Leeds United: Time for the League to show their hand - Hay

Massimo Cellino
Massimo Cellino
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It is one thing for the Football League to want Massimo Cellino out, but do they know of any viable alternatives to the Italian for United?

The Football League’s presumption is that Leeds United have a choice. If it’s not Massimo Cellino it’ll be somebody else. Because the world is queuing up to buy the club and sink a fortune into the ground.

Perhaps the Football League is right. You don’t have to look far or dig hard for whispers of takeover bids in the offing. Cellino says Leeds are not for sale and that decision is still his to make but his attitude won’t discourage attempts to test the water. He can only control one side of the fence.

Should an appeal against his Football League disqualification fail and a ban come into force – albeit until March – then the window for offers will open. That is surely what the Football League wants: to create an environment where an owner it has opposed from the get-go looks vulnerable, approachable or even persuadable. The League is attempting to wear Cellino down with small, persistent cuts. Whether you think the Italian deserves his medicine depends on your point of view. To the wider world he is a businessman with a past conviction for fraud and an unspent conviction for tax evasion. In Leeds, the picture of him is more nuanced.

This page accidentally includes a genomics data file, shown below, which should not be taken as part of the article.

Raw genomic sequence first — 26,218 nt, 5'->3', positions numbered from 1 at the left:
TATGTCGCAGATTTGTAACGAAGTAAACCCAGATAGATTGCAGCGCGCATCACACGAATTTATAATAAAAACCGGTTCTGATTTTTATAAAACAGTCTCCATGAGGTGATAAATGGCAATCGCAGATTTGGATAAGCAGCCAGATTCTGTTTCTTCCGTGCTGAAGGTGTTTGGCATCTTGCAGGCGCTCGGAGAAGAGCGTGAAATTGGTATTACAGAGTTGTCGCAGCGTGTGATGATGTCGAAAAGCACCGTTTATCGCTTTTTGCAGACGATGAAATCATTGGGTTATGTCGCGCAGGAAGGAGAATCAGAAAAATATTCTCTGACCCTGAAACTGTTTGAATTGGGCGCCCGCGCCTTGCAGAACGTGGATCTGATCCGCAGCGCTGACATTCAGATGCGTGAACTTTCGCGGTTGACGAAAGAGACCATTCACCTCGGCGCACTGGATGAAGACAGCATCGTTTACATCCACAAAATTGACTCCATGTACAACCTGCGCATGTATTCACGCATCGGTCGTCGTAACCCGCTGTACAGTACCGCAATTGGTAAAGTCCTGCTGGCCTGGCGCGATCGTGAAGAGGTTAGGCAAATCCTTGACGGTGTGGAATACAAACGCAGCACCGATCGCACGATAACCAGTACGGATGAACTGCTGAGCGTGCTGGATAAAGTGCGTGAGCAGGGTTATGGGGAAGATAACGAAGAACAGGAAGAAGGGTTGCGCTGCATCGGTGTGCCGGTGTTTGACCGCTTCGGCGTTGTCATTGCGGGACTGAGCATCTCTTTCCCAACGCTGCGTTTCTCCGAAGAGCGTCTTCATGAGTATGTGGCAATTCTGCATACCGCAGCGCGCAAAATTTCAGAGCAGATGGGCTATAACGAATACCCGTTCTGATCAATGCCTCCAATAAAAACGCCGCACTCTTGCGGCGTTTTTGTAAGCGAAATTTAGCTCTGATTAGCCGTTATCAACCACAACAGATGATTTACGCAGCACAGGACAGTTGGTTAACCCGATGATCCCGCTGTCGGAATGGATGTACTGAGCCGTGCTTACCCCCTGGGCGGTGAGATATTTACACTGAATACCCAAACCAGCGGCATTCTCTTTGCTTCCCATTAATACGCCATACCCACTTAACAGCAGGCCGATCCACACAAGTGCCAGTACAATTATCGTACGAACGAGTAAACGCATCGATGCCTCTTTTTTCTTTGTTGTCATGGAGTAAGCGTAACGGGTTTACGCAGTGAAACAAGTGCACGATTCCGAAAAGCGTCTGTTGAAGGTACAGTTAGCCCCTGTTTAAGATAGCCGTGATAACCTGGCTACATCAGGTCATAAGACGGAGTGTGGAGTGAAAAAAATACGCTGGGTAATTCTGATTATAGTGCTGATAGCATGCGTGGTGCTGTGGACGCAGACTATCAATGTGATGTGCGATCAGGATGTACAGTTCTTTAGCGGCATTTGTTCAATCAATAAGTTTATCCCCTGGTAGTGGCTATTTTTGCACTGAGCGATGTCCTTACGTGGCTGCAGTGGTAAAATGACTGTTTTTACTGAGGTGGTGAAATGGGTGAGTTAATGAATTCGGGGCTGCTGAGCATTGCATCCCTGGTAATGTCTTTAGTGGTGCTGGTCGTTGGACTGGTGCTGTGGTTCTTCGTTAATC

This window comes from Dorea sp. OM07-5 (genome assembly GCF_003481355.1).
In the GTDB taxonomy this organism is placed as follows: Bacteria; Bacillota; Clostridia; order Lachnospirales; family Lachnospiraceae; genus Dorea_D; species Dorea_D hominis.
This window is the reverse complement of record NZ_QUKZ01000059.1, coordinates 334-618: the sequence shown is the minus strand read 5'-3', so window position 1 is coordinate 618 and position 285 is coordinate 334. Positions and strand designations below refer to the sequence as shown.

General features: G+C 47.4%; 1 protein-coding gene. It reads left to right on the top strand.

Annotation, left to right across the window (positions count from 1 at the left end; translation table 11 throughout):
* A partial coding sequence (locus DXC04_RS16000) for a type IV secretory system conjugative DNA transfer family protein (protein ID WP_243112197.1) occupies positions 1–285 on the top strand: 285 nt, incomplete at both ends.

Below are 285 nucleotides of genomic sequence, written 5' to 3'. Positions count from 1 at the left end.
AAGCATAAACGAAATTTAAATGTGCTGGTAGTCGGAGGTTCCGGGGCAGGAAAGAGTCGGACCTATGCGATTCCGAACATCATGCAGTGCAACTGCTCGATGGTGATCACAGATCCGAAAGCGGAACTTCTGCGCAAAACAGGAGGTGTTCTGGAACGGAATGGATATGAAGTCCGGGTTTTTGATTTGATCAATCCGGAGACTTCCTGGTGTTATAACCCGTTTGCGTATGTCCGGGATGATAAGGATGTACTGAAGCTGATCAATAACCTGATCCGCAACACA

He has his shortcomings, evidently, and an unmanageable personality but there is no denying that the club have been grateful for his money. He is investing it in a way where the only hope of a profit would be to sell quickly at a high price or sit tight for years. As one financial analyst said this week, if Cellino’s ownership is a scam then he’s come to the wrong place. Leeds are a club where owners make losses. The annual loss before his buy-out seemingly ran to £20m.

At no stage since Monday has the Football League specifically instructed Cellino to sell the 75 per cent shareholding owned by Eleonora Sport Limited. He has been told to resign from United’s board, to take himself away from Elland Road and to refrain from acting as a “relevant person” until his ban ends in March. It’s a temporary suspension by any other name but a loaded one. If Cellino reads between the lines, he will see the League warning him to expect more of the same treatment and asking him how much interference he can take.